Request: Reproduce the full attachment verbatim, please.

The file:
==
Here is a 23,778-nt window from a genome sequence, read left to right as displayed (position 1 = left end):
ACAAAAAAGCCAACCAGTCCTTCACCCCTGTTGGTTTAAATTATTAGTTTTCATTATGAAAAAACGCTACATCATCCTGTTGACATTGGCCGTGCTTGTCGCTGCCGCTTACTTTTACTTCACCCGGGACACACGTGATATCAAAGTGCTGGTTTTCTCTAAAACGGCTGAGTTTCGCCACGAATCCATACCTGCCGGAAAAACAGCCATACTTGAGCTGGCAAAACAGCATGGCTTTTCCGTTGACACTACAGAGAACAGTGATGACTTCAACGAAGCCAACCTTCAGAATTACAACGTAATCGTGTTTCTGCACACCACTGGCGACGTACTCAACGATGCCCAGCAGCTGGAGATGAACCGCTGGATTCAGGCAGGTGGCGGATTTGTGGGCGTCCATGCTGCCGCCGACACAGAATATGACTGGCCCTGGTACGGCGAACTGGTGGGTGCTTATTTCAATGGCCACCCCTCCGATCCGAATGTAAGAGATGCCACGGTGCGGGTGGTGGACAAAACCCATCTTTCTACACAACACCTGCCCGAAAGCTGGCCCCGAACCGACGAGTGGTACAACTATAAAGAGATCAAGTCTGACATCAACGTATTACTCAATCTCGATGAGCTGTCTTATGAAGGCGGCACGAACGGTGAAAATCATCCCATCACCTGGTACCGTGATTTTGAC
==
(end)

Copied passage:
Here is a 23,778-nt window from a genome sequence, read left to right as displayed (position 1 = left end):
ACAAAAAAGCCAACCAGTCCTTCACCCCTGTTGGTTTAAATTATTAGTTTTCATTATGAAAAAACGCTACATCATCCTGTTGACATTGGCCGTGCTTGTCGCTGCCGCTTACTTTTACTTCACCCGGGACACACGTGATATCAAAGTGCTGGTTTTCTCTAAAACGGCTGAGTTTCGCCACGAATCCATACCTGCCGGAAAAACAGCCATACTTGAGCTGGCAAAACAGCATGGCTTTTCCGTTGACACTACAGAGAACAGTGATGACTTCAACGAAGCCAACCTTCAGAATTACAACGTAATCGTGTTTCTGCACACCACTGGCGACGTACTCAACGATGCCCAGCAGCTGGAGATGAACCGCTGGATTCAGGCAGGTGGCGGATTTGTGGGCGTCCATGCTGCCGCCGACACAGAATATGACTGGCCCTGGTACGGCGAACTGGTGGGTGCTTATTTCAATGGCCACCCCTCCGATCCGAATGTAAGAGATGCCACGGTGCGGGTGGTGGACAAAACCCATCTTTCTACACAACACCTGCCCGAAAGCTGGCCCCGAACCGACGAGTGGTACAACTATAAAGAGATCAAGTCTGACATCAACGTATTACTCAATCTCGATGAGCTGTCTTATGAAGGCGGCACGAACGGTGAAAATCATCCCATCACCTGGTACCGTGATTTTGAC